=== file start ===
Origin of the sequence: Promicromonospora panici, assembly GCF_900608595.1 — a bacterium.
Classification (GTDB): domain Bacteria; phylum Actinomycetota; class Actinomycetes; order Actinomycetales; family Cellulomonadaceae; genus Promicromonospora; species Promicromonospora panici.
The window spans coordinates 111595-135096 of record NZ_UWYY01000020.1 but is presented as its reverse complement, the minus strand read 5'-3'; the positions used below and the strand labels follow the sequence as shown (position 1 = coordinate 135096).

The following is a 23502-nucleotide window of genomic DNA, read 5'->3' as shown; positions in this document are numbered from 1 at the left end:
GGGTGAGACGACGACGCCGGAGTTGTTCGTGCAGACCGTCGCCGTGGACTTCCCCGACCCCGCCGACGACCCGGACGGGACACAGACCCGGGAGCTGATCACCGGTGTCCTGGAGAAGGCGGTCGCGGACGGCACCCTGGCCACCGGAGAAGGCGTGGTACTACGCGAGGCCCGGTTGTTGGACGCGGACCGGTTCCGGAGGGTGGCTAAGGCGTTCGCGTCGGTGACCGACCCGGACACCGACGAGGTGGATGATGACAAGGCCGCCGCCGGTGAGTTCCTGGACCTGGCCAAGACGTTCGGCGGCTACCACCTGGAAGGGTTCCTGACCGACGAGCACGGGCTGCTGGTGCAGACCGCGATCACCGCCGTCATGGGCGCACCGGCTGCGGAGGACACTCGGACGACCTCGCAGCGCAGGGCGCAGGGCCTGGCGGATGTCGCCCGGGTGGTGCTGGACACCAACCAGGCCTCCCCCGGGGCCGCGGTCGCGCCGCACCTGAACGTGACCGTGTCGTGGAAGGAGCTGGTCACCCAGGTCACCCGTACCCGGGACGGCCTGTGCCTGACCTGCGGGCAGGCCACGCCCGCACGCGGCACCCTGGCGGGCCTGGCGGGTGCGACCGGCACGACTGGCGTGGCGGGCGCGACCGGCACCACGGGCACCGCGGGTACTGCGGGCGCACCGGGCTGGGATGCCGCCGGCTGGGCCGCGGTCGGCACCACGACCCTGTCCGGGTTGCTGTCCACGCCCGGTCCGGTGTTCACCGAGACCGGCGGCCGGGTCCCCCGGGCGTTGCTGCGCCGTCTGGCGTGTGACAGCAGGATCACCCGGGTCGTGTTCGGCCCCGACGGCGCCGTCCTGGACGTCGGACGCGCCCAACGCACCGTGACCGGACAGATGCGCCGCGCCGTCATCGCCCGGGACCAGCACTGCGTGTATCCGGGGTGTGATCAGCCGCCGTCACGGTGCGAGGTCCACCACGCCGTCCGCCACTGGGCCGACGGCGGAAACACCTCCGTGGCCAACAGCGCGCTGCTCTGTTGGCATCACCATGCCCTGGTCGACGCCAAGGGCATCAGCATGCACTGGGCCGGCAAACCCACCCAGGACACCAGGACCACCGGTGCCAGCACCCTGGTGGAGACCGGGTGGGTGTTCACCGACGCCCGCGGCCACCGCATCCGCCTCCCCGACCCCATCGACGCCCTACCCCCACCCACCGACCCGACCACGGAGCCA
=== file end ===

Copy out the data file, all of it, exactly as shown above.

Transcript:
Origin of the sequence: Promicromonospora panici, assembly GCF_900608595.1 — a bacterium.
Classification (GTDB): domain Bacteria; phylum Actinomycetota; class Actinomycetes; order Actinomycetales; family Cellulomonadaceae; genus Promicromonospora; species Promicromonospora panici.
The window spans coordinates 111595-135096 of record NZ_UWYY01000020.1 but is presented as its reverse complement, the minus strand read 5'-3'; the positions used below and the strand labels follow the sequence as shown (position 1 = coordinate 135096).

The following is a 23502-nucleotide window of genomic DNA, read 5'->3' as shown; positions in this document are numbered from 1 at the left end:
GGGTGAGACGACGACGCCGGAGTTGTTCGTGCAGACCGTCGCCGTGGACTTCCCCGACCCCGCCGACGACCCGGACGGGACACAGACCCGGGAGCTGATCACCGGTGTCCTGGAGAAGGCGGTCGCGGACGGCACCCTGGCCACCGGAGAAGGCGTGGTACTACGCGAGGCCCGGTTGTTGGACGCGGACCGGTTCCGGAGGGTGGCTAAGGCGTTCGCGTCGGTGACCGACCCGGACACCGACGAGGTGGATGATGACAAGGCCGCCGCCGGTGAGTTCCTGGACCTGGCCAAGACGTTCGGCGGCTACCACCTGGAAGGGTTCCTGACCGACGAGCACGGGCTGCTGGTGCAGACCGCGATCACCGCCGTCATGGGCGCACCGGCTGCGGAGGACACTCGGACGACCTCGCAGCGCAGGGCGCAGGGCCTGGCGGATGTCGCCCGGGTGGTGCTGGACACCAACCAGGCCTCCCCCGGGGCCGCGGTCGCGCCGCACCTGAACGTGACCGTGTCGTGGAAGGAGCTGGTCACCCAGGTCACCCGTACCCGGGACGGCCTGTGCCTGACCTGCGGGCAGGCCACGCCCGCACGCGGCACCCTGGCGGGCCTGGCGGGTGCGACCGGCACGACTGGCGTGGCGGGCGCGACCGGCACCACGGGCACCGCGGGTACTGCGGGCGCACCGGGCTGGGATGCCGCCGGCTGGGCCGCGGTCGGCACCACGACCCTGTCCGGGTTGCTGTCCACGCCCGGTCCGGTGTTCACCGAGACCGGCGGCCGGGTCCCCCGGGCGTTGCTGCGCCGTCTGGCGTGTGACAGCAGGATCACCCGGGTCGTGTTCGGCCCCGACGGCGCCGTCCTGGACGTCGGACGCGCCCAACGCACCGTGACCGGACAGATGCGCCGCGCCGTCATCGCCCGGGACCAGCACTGCGTGTATCCGGGGTGTGATCAGCCGCCGTCACGGTGCGAGGTCCACCACGCCGTCCGCCACTGGGCCGACGGCGGAAACACCTCCGTGGCCAACAGCGCGCTGCTCTGTTGGCATCACCATGCCCTGGTCGACGCCAAGGGCATCAGCATGCACTGGGCCGGCAAACCCACCCAGGACACCAGGACCACCGGTGCCAGCACCCTGGTGGAGACCGGGTGGGTGTTCACCGACGCCCGCGGCCACCGCATCCGCCTCCCCGACCCCATCGACGCCCTACCCCCACCCACCGACCCGACCACGGAGCCA